Operational Technologies

The IACP Technology Center assists law enforcement agencies in planning and effectively deploying technology to meet their evolving operational needs through research, training, technical assistance, standards development, professional development, advocacy, and outreach. The operational technologies addressed by the IACP Technology Center include Computer-Aided Dispatch (CAD)Records Management Systems (RMS),Automated License Plate Recognition (ALPR), In-Car Cameras, Red Light Cameras, Digital Video Evidence Standards, Biometric Identification Technologies, and other enforcement technologies.

CAD/RMS - BiometricsIn-Car Cameras - Redlight Cameras
Automated License Plate Recognition (ALPR)

Law enforcement agencies throughout the nation are increasingly adopting automated license plate recognition (ALPR) technologies to enhance their enforcement and investigative capabilities, expand their collection of relevant data, and expedite the tedious process of manually comparing vehicle license plates with lists of stolen, wanted, and other vehicles of interest. ALPR systems function to automatically capture an image of the vehicle’s license plate, transform that image into alphanumeric characters, compare the plate number acquired to one or more databases of vehicles of interest, and alert the officer when a vehicle of interest has been observed, all within a matter of seconds.

IACP conducted research sponsored by the National Institute of Justice regarding ALPR implementation among law enforcement agencies and has just released the final report from the study. The report, Automated License Plate Recognition (ALPR) Systems: Policy and Operational Guidance for Law Enforcement, (4 MB) is now available online.

ALPR technology is a significant tool in the arsenal of law enforcement and public safety agencies. Realizing the core business values that ALPR promises, however, can only be achieved through proper planning, implementation, training, deployment, use, and management of the technology and the information it provides. Like all tools and technologies available to law enforcement, ALPR must also be carefully managed. Policies must be developed and strictly enforced to ensure the quality of the data, the security of the system, compliance with applicable laws and regulations, and the privacy of information gathered.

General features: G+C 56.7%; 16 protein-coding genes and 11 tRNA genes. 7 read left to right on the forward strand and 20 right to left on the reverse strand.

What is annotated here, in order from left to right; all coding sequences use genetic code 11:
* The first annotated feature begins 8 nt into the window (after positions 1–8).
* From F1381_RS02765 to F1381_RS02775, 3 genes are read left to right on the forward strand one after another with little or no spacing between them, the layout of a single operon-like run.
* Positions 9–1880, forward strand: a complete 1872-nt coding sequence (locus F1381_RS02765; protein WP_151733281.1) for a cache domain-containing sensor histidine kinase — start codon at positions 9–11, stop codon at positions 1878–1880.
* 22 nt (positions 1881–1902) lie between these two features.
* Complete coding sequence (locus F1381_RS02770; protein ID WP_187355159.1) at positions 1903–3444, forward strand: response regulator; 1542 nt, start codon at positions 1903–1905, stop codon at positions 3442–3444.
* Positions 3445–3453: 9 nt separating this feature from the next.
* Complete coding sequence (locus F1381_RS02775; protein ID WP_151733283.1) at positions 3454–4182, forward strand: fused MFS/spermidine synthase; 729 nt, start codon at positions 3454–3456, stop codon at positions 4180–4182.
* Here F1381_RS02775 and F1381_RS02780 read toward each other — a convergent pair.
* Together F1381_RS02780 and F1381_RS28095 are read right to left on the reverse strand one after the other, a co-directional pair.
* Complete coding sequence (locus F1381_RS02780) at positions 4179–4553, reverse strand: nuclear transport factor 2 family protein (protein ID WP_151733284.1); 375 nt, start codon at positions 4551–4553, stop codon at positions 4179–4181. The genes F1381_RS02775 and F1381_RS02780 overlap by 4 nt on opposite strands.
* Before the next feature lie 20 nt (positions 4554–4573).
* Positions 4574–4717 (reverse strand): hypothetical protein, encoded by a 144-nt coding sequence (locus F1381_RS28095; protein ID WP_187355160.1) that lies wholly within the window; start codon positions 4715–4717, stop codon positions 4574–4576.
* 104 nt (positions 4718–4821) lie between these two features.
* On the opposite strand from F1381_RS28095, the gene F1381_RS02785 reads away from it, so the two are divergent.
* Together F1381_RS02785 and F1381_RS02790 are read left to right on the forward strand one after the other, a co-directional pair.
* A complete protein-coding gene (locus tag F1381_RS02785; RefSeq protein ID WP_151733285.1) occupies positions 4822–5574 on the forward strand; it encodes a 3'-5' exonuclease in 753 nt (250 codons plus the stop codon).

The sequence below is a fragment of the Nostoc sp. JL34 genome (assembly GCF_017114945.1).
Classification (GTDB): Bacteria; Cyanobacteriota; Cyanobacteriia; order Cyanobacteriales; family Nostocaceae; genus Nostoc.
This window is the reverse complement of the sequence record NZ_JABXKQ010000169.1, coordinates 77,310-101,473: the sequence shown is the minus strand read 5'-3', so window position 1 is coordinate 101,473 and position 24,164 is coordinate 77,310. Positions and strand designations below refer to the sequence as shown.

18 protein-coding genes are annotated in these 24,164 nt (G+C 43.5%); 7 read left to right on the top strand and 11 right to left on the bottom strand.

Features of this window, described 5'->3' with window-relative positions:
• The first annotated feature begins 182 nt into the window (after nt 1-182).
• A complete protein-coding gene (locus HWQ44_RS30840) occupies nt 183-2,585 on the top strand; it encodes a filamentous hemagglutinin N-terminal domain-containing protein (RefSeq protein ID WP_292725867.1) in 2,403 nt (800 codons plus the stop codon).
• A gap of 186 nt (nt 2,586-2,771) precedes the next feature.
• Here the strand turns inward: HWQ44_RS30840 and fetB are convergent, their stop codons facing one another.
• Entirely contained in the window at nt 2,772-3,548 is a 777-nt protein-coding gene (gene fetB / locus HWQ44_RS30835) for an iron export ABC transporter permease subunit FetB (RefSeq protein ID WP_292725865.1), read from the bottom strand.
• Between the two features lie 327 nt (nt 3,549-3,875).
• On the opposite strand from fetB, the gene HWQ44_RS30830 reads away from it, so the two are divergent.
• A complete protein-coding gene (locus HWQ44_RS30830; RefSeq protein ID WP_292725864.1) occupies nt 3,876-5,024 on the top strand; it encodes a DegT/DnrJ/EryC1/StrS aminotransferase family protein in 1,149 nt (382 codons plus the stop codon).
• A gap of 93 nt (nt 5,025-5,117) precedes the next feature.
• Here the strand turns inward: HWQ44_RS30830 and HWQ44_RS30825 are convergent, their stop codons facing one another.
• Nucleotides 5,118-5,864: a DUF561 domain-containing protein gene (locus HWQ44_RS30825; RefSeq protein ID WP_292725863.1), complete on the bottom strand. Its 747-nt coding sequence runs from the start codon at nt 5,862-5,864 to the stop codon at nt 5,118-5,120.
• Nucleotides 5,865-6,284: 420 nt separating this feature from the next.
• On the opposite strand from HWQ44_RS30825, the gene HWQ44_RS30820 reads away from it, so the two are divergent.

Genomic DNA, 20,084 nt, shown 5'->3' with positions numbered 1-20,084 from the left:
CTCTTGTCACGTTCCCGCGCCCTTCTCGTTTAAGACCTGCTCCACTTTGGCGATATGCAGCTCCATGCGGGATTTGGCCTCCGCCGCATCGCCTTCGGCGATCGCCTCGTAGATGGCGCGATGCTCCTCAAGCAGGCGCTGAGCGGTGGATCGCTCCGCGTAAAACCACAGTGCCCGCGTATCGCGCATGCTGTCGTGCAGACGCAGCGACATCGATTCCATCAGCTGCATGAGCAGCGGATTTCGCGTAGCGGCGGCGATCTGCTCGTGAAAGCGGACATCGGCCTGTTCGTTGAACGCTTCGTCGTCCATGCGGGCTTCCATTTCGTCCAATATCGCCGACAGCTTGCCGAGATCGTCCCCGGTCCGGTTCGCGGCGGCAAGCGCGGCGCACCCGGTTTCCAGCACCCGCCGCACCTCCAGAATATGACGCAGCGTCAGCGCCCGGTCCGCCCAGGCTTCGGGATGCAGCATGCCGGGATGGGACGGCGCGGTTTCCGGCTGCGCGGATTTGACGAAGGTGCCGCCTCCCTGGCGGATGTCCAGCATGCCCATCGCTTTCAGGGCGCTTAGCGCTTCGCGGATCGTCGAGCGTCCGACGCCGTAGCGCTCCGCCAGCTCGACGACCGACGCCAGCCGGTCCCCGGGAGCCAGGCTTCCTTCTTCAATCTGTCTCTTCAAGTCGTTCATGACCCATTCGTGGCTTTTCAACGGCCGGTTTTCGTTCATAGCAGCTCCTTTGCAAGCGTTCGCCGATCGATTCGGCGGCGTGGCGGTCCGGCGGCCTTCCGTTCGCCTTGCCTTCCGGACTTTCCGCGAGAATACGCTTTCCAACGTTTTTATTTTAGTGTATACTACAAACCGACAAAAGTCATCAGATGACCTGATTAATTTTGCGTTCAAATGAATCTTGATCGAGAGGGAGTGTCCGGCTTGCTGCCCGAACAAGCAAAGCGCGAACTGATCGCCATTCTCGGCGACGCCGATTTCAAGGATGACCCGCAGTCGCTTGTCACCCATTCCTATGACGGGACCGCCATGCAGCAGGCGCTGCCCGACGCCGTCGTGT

Download (4 MB) the report or contact David Roberts at roberts@theiacp.org for more information.

The International Association of Chiefs of Police passed a resolution about ALPR technology during the 2007 IACP Annual Conference in New Orleans, Louisiana:

"This resolution strongly encourages the U.S. Congress to fully fund license plate reader and related digital photographing systems, including interrelated information sharing networks, for the northern and southern borders of the United States and encourages all countries to use like technology, to the extent possible, to share appropriate law enforcement information."

Biometric Identification Technologies

Technological advances have greatly expanded the ability of law enforcement to establish and verify the identity of persons with biometric precision. The emergence of automated fingerprint identification systems (AFIS) and live-scan fingerprint capture devices revolutionized latent fingerprint processing and enabled law enforcement to positively identify suspects and close cases that would otherwise have remained unsolved. Breakthroughs in DNA typing, facial recognition, iris scanning, voice recognition, and a host of other biometric measures have also proven critical in verifying and establishing identity. 

The FBI's Next Generation Identification (NGI) program is leading the development of state-of-the-art biometric identification services that will benefit all law enforcement. NGI will support a host of identification capabilities, including interstate photo system enhancements, advanced fingerprint identification technology, enhanced IAFIS repository, national palm print sytems, and multimodal biometrics capabilities.

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